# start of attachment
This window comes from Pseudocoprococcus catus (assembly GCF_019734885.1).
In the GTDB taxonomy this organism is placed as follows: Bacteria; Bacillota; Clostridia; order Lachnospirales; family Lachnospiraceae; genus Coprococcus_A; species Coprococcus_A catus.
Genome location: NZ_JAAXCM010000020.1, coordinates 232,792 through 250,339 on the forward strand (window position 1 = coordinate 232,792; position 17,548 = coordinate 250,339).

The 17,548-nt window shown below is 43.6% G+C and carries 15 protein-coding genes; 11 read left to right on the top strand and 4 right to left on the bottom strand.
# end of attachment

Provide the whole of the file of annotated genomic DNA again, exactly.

This window comes from Pseudocoprococcus catus (assembly GCF_019734885.1).
In the GTDB taxonomy this organism is placed as follows: Bacteria; Bacillota; Clostridia; order Lachnospirales; family Lachnospiraceae; genus Coprococcus_A; species Coprococcus_A catus.
Genome location: NZ_JAAXCM010000020.1, coordinates 232,792 through 250,339 on the forward strand (window position 1 = coordinate 232,792; position 17,548 = coordinate 250,339).

The 17,548-nt window shown below is 43.6% G+C and carries 15 protein-coding genes; 11 read left to right on the top strand and 4 right to left on the bottom strand.